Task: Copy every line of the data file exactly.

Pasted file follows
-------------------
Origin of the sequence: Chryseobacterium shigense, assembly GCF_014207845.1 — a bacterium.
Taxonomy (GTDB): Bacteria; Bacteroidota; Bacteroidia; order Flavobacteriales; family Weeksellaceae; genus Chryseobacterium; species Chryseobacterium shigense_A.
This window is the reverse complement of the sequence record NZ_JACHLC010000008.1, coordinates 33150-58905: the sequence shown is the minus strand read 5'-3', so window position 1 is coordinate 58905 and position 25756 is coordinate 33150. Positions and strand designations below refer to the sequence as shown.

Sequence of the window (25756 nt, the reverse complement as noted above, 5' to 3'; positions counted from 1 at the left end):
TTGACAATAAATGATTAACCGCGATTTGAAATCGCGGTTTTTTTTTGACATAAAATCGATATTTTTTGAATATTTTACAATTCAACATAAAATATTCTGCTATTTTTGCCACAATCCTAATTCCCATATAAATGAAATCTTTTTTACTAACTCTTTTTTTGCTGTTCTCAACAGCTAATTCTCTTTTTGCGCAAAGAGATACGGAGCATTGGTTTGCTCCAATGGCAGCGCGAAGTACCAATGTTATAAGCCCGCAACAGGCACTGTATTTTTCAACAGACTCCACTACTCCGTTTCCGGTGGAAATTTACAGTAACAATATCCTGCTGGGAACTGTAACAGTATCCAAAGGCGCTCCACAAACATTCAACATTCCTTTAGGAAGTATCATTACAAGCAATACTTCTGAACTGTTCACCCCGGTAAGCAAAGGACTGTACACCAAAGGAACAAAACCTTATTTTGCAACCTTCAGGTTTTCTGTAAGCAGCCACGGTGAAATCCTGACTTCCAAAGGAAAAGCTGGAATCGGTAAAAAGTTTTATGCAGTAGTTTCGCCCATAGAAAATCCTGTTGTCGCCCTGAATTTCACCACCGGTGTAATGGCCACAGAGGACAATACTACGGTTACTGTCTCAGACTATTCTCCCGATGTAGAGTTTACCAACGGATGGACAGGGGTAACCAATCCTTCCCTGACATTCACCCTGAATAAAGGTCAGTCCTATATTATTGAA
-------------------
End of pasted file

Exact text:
Origin of the sequence: Chryseobacterium shigense, assembly GCF_014207845.1 — a bacterium.
Taxonomy (GTDB): Bacteria; Bacteroidota; Bacteroidia; order Flavobacteriales; family Weeksellaceae; genus Chryseobacterium; species Chryseobacterium shigense_A.
This window is the reverse complement of the sequence record NZ_JACHLC010000008.1, coordinates 33150-58905: the sequence shown is the minus strand read 5'-3', so window position 1 is coordinate 58905 and position 25756 is coordinate 33150. Positions and strand designations below refer to the sequence as shown.

Sequence of the window (25756 nt, the reverse complement as noted above, 5' to 3'; positions counted from 1 at the left end):
TTGACAATAAATGATTAACCGCGATTTGAAATCGCGGTTTTTTTTTGACATAAAATCGATATTTTTTGAATATTTTACAATTCAACATAAAATATTCTGCTATTTTTGCCACAATCCTAATTCCCATATAAATGAAATCTTTTTTACTAACTCTTTTTTTGCTGTTCTCAACAGCTAATTCTCTTTTTGCGCAAAGAGATACGGAGCATTGGTTTGCTCCAATGGCAGCGCGAAGTACCAATGTTATAAGCCCGCAACAGGCACTGTATTTTTCAACAGACTCCACTACTCCGTTTCCGGTGGAAATTTACAGTAACAATATCCTGCTGGGAACTGTAACAGTATCCAAAGGCGCTCCACAAACATTCAACATTCCTTTAGGAAGTATCATTACAAGCAATACTTCTGAACTGTTCACCCCGGTAAGCAAAGGACTGTACACCAAAGGAACAAAACCTTATTTTGCAACCTTCAGGTTTTCTGTAAGCAGCCACGGTGAAATCCTGACTTCCAAAGGAAAAGCTGGAATCGGTAAAAAGTTTTATGCAGTAGTTTCGCCCATAGAAAATCCTGTTGTCGCCCTGAATTTCACCACCGGTGTAATGGCCACAGAGGACAATACTACGGTTACTGTCTCAGACTATTCTCCCGATGTAGAGTTTACCAACGGATGGACAGGGGTAACCAATCCTTCCCTGACATTCACCCTGAATAAAGGTCAGTCCTATATTATTGAA